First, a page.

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Archive for the ‘Indigo Prophecy’ Category

Fahrenheit
Fahrenheit, or Indigo Prophecy as it’s known in the US, is a spectacular example of storytelling in games and a triumph for the nearly-dead adventure game genre.

Personally, I’ve always liked games that give me the ability to create my own stories, but I enjoy a good movie as much as I enjoy a good game. So when I installed Indigo Prophecy this last weekend after picking it up in the holiday Steam sale last month (known outside the US as Fahrenheit), I was a little skeptical, but willing to give it a chance — and it paid off. Somehow, a game in which the number of mechanical systems number in the single digits managed to draw me off of Tom Clancy’s Splinter Cell: Chaos Theory for ten hours of game time in a single twenty-four hour period, and that’s more than one and a half playthroughs.

Indigo Prophesy is a 2005 adventure game that is so far on the narrative end of game design that even its developer, Quantic Dream, hesitates to call it a game, instead calling it an interactive film. Despite that, everyone I’ve spoken to about it says it’s an amazing game — and I agree. It it a testament to the power of giving small amounts of freedom and interaction in an otherwise extremely linear game.

The story covers a man who is possessed and forced to commit murder, then is on the run as he tries to discover what happened to him, even as he grapples with his emerging supernatural abilities. At the same time as you control him as he tries to avoid the police and discover the truth, you also play as two police detectives as they draw ever closer to hunting him down.

Through this story, you pick a character and play out a scene in the movie. You can change only a few things; the order of some scenes, which objects a character interacts with, the course of some conversations, what clues someone examines or tries to hide, the success of some efforts. Some of the choices are fairly meaningful, but they’re never earth-shaking in their significance to the plot. It’s still enough, because it gives the player agency — they form a goal as to how they want a scene to play out, they pursue it, the game supports them and allows the scene to happen that way.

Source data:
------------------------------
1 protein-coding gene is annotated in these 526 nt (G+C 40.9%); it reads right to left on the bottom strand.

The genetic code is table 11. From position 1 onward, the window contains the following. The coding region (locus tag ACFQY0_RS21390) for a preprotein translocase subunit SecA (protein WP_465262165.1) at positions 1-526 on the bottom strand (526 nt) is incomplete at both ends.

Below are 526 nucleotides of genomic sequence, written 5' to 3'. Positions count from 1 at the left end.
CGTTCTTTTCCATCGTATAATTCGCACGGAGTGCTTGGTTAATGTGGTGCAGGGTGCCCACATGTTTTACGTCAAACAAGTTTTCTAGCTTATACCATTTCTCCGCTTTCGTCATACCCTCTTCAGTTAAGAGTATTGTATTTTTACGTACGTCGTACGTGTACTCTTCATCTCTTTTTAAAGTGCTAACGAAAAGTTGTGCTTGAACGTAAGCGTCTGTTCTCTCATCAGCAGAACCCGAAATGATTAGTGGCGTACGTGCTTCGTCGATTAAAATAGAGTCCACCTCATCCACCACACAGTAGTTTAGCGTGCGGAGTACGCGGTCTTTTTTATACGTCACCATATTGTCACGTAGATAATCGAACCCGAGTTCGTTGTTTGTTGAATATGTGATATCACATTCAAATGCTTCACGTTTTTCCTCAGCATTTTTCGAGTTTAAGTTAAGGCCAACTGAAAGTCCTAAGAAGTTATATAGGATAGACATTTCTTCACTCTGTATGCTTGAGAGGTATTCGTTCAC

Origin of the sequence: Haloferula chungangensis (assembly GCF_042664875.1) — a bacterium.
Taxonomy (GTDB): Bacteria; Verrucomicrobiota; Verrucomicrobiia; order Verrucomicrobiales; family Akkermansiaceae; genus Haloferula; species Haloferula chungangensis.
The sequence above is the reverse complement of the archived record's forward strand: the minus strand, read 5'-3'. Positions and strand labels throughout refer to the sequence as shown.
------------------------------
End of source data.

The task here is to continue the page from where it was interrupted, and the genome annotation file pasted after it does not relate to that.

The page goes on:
Tyler Miles
Tyler Miles, police sergeant, detective, and owner of one of the funkiest apartments and coolest sweaters in New York. The characters are one of Indigo Prophecy’s several extremely strong points.

One of the things that struck me about Indigo Prophecy was that it was the second game that I’ve played in which it allowed you to control the actions of people in direct opposition to one another, and in both games it worked. (The first was Orange Revolution, which is playable through the link.) This is an idea that on the face of it strikes me as unlikely to work, but in practice, it’s a lot of fun. The key is to ensure the player doesn’t compromise one side’s integrity to enable the other side to win. Indigo Prophecy accomplishes this in two ways: one, it’s impossible to make either side act out of character, and two, both sides are extremely sympathetic and well-developed.

Indigo Prophecy isn’t all good through, as toward the end the plot veered in a direction that broke my suspension of disbelief, before shattering what was left with a random romance that had no reason to occur and no justification from the characters’ points of view, and left me vocally disgusted at the game. Additionally, the game’s short length and low replayability (I squeezed ten hours out of it before getting tired of replaying) means that — by my standards — it wouldn’t be worth the game’s original price. Indigo Prophecy is a triumph for extremely linear narrative game design, but it still lacks the staying power to pull me away from more non-linear game designs for an extended period of time.

Despite this, Indigo Prophecy is a fantastic game, and an excellent update to the adventure game genre. Its example reinforces a lesson I learned a long time ago about video games: It’s a big tent. There are many types of games, and many types of players. In thousands of years, we haven’t been able to develop a working grand unified theory of physics, and physics is unchanging. Video games work differently on different people, and we’ve only been making them for thirty years. Chances are, if you think you have a grand unified theory of what works in games, it’s already wrong. Indigo Prophecy is just another demonstration of that.

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